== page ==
Mar 09, 2018
New Breed of Millennials, Adaptive Reuse Drive San Antonio’s Office Market
Would you believe that San Antonio is the second most sought-after city for millennials?
According to local media pundits and reports from Forbes, San Antonio is attracting the greatest number of millennials of any city in Texas, even beating out Austin, the original yuppie capital of the state.
San Antonio, which had taken a back seat to Austin in terms of creating tech jobs and drawing millennial workers, has surged ahead in recent years. The metro has begun to appeal to a different breed of people born between 1980 and 1999. We refer to members of this group as the “logical millennials.”
While entrepreneurial in spirit, the San Antonio millennial differs from the standard millennial through his or her understanding of the need for affordable housing and a lower cost of living.
The influx of this sub-type of millennials has created growth in urban areas, most notably the Pearl District, which is situated adjacent to the downtown area.
The popularity of this mixed-use shopping and community destination has spurred the development of a number of new urban lifestyle projects.
Frost Tower, Rising Rents
Another indicator of San Antonio’s success at attracting a younger demographic is embodied in the most significant change to our downtown skyline in the last 30 years: the 23-story Frost Tower building in the CBD. The property, which is under construction in the heart of downtown at Houston and South Flores streets, will combine 430,000 square feet of office space with 20,000 square feet of ground-floor retail space. The property will also feature 10,000 square feet of tenant amenity space, including a lounge and fitness center.
When you stop to think about it, however, it makes sense that San Antonio is becoming a sought-after city. The national press has given strong attention to the metro’s population growth and low unemployment rate, which has most notably translated into strong growth in IT and related sectors. The establishment of live-work-play projects throughout the urban core has also bolstered the city’s appeal to young professional workers.
San Antonio also boasts a lower cost of living than Austin, a key incentive for companies looking to move or expand their corporate campuses. Consequently, the office market currently finds itself entering relatively uncharted territory, with new developments being announced quite regularly.
Between these trends and the general spirit of entrepreneurship and sound research that local leaders have created, the office market is now facing fantastic real estate opportunities.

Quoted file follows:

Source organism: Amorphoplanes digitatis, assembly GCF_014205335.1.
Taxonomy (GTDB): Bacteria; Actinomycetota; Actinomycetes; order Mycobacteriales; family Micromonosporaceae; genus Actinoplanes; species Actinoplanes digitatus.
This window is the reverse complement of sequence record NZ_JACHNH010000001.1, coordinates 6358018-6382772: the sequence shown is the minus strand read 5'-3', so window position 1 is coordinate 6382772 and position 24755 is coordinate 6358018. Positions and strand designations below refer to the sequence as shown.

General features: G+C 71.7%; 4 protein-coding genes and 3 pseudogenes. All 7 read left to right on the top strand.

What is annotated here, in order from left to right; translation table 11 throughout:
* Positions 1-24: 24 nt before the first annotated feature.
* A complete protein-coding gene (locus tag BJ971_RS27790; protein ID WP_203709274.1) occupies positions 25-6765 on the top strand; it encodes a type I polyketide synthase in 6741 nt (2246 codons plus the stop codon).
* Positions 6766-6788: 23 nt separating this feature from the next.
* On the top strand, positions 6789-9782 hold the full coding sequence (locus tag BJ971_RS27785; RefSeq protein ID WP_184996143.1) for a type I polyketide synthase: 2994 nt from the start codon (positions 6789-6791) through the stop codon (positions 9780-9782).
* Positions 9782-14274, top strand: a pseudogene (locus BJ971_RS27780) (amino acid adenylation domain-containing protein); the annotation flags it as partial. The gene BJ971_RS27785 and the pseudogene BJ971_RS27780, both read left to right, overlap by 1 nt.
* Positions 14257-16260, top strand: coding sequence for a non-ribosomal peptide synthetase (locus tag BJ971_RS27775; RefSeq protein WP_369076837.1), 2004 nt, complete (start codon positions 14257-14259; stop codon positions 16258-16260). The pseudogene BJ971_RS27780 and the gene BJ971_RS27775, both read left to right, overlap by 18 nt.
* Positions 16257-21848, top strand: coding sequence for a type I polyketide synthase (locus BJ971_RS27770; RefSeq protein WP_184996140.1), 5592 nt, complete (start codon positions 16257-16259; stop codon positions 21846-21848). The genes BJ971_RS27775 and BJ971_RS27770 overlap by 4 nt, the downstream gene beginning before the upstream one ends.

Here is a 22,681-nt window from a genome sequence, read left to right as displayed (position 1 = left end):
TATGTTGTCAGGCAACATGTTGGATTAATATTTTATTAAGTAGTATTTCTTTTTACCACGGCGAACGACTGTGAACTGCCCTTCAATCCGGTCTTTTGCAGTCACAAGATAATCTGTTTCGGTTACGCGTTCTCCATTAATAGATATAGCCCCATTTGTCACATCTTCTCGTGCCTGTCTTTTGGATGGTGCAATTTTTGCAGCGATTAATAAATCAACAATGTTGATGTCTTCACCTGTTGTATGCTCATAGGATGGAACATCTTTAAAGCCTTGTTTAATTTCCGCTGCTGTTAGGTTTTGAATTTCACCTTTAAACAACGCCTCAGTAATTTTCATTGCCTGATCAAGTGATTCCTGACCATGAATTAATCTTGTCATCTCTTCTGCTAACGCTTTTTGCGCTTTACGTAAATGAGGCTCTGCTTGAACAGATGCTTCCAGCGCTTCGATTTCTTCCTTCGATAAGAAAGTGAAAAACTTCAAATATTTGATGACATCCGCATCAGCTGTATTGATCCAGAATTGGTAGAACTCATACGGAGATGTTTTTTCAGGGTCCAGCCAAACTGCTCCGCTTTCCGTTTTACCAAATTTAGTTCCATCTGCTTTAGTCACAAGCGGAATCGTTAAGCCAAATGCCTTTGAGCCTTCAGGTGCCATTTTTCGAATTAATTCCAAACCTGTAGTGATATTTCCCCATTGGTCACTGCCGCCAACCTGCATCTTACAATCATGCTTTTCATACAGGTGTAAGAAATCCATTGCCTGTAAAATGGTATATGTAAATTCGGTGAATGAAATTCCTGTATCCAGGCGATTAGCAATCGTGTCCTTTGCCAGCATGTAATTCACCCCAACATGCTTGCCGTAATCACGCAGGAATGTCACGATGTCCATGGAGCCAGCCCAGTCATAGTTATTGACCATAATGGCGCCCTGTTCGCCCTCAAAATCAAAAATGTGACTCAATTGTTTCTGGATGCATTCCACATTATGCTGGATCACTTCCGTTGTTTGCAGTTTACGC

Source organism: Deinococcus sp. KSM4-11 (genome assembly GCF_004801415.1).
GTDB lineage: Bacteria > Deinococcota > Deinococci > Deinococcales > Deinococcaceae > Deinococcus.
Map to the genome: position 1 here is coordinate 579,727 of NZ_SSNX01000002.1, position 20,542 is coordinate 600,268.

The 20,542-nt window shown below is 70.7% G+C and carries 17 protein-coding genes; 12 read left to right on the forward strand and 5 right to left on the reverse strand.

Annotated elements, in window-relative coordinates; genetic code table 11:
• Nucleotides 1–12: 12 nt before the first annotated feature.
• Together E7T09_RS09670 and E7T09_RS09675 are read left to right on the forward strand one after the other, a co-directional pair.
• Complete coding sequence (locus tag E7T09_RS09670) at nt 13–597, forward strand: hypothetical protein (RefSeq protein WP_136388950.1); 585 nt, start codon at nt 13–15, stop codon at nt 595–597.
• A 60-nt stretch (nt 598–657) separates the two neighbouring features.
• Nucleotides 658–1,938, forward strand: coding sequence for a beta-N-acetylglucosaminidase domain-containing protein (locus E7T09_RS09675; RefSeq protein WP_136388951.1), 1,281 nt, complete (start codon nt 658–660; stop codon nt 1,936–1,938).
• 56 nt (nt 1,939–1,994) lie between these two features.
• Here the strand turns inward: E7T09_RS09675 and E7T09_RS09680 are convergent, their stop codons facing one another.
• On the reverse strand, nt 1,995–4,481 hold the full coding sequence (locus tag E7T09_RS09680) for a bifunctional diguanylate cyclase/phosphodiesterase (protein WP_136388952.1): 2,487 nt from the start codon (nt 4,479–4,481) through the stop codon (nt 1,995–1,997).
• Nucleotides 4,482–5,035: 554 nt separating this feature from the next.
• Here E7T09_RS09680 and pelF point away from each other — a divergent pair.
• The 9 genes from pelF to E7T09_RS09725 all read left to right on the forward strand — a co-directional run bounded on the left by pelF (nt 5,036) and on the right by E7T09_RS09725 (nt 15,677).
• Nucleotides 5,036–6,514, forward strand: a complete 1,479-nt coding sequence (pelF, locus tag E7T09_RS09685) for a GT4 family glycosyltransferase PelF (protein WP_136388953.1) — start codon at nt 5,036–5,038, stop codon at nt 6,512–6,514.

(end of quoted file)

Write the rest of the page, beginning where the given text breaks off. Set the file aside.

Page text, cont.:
San Antonio had the largest percent increase in office rents in the nation in 2017, yet rates remain lower than those in other markets of this size. Most new buildings being developed throughout the urban corridor and downtown are approaching rent levels of larger markets. The entry of this newer product is also changing the traditional base rent to triple net structures.
Recently, some of the Class A buildings in the downtown area have been purchased by a large, locally based REIT. This activity is creating opportunities for office-using tenants and developers as they move more than 2,000 employees downtown to occupy portions of the buildings.
The pace and volume of office construction have also risen. There are numerous buildings being built, redeveloped or repurposed in the downtown area and the urban corridors, which is creating different options for office users. Companies now have the option to move into newer or redeveloped buildings that offer more walkable amenities and dining options for lunch or after-work drinks with colleagues.
The Hixon/Cavender building represents a good example of this trend in action. This project centers around repurposing a portion of the site, which previously housed an automotive dealership, into a mixed-use complex consisting of 125,000 square feet of office space and 15,000 square feet of ground-level retail space.
The Hixon/Cavender building will be the first office building in Texas to feature a sustainable design built on a mass timber structural system in lieu of concrete or steel. The property will have exposed wood ceilings along with technology running along all the ducting and conduits under the floors. This project, along with three other office properties that are currently being repositioned, should be available for occupancy by 2020.
These mixed-use projects should complement other dynamic changes occurring in and around the Broadway Corridor by bringing workers, consumers and potential residents to the area. The Witte Museum and the San Antonio Zoo, which are working to create a cultural corridor along the key north-south street, could also benefit from several developments.
The future is bright for San Antonio, as our affordability continues to enable us to attract a young, educated workforce. We are no longer an underdog, but a frontrunner when it comes to drawing logical millennials seeking a better place to live, work and play.
This article originally appeared in the March 2018 issue of Texas Real Estate Business magazine.